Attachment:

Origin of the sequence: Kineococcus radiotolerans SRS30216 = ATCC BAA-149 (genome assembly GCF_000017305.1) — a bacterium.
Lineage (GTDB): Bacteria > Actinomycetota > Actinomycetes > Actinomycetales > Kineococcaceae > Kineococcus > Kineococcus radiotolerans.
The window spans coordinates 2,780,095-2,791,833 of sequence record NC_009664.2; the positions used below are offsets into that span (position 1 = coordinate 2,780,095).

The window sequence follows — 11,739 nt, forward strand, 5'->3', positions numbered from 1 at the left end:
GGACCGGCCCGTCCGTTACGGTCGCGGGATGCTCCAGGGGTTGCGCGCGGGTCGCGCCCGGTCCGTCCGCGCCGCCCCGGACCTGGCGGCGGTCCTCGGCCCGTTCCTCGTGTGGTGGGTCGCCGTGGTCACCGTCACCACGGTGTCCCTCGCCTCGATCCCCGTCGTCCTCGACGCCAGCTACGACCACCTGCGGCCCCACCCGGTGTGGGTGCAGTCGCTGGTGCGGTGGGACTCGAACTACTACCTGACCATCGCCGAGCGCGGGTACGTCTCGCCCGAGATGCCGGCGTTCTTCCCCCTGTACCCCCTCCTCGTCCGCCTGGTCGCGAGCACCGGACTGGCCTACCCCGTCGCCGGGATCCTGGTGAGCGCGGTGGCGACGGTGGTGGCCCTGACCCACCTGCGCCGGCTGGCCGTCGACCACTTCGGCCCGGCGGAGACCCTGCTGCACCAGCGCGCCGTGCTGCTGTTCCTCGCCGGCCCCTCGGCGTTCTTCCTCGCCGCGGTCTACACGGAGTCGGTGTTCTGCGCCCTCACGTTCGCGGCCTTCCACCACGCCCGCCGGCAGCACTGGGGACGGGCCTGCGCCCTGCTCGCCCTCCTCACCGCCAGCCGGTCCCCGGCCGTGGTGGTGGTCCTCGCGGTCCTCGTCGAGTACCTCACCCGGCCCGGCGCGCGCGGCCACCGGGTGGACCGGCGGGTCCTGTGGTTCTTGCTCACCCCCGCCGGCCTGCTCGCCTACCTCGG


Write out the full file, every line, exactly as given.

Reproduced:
Origin of the sequence: Kineococcus radiotolerans SRS30216 = ATCC BAA-149 (genome assembly GCF_000017305.1) — a bacterium.
Lineage (GTDB): Bacteria > Actinomycetota > Actinomycetes > Actinomycetales > Kineococcaceae > Kineococcus > Kineococcus radiotolerans.
The window spans coordinates 2,780,095-2,791,833 of sequence record NC_009664.2; the positions used below are offsets into that span (position 1 = coordinate 2,780,095).

The window sequence follows — 11,739 nt, forward strand, 5'->3', positions numbered from 1 at the left end:
GGACCGGCCCGTCCGTTACGGTCGCGGGATGCTCCAGGGGTTGCGCGCGGGTCGCGCCCGGTCCGTCCGCGCCGCCCCGGACCTGGCGGCGGTCCTCGGCCCGTTCCTCGTGTGGTGGGTCGCCGTGGTCACCGTCACCACGGTGTCCCTCGCCTCGATCCCCGTCGTCCTCGACGCCAGCTACGACCACCTGCGGCCCCACCCGGTGTGGGTGCAGTCGCTGGTGCGGTGGGACTCGAACTACTACCTGACCATCGCCGAGCGCGGGTACGTCTCGCCCGAGATGCCGGCGTTCTTCCCCCTGTACCCCCTCCTCGTCCGCCTGGTCGCGAGCACCGGACTGGCCTACCCCGTCGCCGGGATCCTGGTGAGCGCGGTGGCGACGGTGGTGGCCCTGACCCACCTGCGCCGGCTGGCCGTCGACCACTTCGGCCCGGCGGAGACCCTGCTGCACCAGCGCGCCGTGCTGCTGTTCCTCGCCGGCCCCTCGGCGTTCTTCCTCGCCGCGGTCTACACGGAGTCGGTGTTCTGCGCCCTCACGTTCGCGGCCTTCCACCACGCCCGCCGGCAGCACTGGGGACGGGCCTGCGCCCTGCTCGCCCTCCTCACCGCCAGCCGGTCCCCGGCCGTGGTGGTGGTCCTCGCGGTCCTCGTCGAGTACCTCACCCGGCCCGGCGCGCGCGGCCACCGGGTGGACCGGCGGGTCCTGTGGTTCTTGCTCACCCCCGCCGGCCTGCTCGCCTACCTCGG